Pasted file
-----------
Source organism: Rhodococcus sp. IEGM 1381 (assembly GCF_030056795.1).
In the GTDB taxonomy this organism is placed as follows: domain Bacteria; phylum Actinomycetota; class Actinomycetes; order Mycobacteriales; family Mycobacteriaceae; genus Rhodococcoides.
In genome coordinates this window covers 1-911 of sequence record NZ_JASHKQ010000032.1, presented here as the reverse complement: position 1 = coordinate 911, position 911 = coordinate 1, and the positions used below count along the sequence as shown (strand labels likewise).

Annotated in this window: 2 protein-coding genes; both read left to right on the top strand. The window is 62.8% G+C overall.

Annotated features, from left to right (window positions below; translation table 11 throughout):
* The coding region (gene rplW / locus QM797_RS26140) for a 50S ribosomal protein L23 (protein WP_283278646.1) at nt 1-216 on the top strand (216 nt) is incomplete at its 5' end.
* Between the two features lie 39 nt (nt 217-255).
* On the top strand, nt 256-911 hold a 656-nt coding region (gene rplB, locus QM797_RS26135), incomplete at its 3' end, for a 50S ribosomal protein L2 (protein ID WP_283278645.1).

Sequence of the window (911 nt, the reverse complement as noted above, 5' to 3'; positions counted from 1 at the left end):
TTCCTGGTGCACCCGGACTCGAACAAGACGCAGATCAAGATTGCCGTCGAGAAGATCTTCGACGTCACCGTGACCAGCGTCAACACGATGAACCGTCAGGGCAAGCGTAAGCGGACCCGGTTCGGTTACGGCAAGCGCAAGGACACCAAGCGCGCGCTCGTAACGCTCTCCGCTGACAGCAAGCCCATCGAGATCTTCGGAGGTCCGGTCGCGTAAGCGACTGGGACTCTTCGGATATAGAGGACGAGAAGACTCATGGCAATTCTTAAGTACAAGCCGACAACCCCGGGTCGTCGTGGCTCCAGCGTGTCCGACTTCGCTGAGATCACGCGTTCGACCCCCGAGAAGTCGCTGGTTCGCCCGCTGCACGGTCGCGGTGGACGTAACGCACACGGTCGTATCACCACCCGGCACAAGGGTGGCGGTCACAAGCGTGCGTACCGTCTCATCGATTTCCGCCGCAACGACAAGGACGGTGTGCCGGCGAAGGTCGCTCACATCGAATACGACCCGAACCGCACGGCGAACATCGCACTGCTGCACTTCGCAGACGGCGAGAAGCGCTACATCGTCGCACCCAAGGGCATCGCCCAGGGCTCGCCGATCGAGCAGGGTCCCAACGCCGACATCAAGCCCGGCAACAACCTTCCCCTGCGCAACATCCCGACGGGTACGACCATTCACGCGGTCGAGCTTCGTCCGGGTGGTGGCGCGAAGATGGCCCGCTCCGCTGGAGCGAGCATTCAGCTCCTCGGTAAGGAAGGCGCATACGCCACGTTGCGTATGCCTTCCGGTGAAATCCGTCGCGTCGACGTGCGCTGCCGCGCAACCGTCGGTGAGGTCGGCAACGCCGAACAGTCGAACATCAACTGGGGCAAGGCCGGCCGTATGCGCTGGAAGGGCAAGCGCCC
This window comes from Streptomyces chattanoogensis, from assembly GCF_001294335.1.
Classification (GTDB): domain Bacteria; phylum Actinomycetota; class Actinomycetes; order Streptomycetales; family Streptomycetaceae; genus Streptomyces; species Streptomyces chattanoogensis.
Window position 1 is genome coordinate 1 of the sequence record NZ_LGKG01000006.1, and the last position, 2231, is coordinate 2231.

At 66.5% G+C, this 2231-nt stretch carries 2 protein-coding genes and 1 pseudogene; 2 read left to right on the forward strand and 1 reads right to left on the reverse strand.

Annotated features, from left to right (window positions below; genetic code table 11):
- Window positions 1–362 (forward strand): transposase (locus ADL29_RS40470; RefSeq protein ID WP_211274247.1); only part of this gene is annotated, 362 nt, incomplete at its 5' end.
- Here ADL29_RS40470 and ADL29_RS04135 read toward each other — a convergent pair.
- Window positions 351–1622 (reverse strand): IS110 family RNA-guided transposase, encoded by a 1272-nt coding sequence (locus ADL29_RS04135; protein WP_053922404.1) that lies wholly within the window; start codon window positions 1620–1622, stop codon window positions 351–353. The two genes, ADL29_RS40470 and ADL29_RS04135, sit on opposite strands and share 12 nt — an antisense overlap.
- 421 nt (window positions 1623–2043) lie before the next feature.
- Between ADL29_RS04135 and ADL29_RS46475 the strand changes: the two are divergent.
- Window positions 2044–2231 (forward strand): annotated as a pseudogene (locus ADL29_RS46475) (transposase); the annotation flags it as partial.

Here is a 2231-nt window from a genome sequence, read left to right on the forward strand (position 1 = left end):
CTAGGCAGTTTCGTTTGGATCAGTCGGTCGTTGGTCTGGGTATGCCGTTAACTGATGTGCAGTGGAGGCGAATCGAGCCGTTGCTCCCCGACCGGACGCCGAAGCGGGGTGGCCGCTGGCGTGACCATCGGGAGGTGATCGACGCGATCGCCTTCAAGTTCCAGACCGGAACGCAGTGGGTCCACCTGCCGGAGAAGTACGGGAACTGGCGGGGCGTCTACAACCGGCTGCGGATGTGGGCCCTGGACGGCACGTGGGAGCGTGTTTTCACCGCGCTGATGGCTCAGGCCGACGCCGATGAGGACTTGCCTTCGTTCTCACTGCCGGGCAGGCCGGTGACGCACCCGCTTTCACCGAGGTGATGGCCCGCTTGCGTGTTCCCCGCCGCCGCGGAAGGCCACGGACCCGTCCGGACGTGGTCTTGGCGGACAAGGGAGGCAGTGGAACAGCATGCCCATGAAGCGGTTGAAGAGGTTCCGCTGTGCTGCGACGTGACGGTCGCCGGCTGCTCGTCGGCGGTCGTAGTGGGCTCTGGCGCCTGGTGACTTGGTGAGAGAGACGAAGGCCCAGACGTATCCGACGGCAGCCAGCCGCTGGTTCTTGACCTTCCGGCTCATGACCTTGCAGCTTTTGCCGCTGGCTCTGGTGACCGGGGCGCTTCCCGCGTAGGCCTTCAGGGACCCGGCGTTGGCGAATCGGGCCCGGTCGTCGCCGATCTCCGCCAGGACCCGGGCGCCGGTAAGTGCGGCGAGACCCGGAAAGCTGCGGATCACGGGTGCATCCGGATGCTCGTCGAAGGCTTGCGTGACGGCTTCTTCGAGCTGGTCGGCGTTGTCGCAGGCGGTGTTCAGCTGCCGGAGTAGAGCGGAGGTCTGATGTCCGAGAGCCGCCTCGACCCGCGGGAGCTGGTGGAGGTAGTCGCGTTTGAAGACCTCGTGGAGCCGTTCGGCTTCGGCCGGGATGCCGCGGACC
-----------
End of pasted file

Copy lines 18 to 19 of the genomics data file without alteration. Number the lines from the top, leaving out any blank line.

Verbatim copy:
- Window positions 351–1622 (reverse strand): IS110 family RNA-guided transposase, encoded by a 1272-nt coding sequence (locus ADL29_RS04135; protein WP_053922404.1) that lies wholly within the window; start codon window positions 1620–1622, stop codon window positions 351–353. The two genes, ADL29_RS40470 and ADL29_RS04135, sit on opposite strands and share 12 nt — an antisense overlap.
- 421 nt (window positions 1623–2043) lie before the next feature.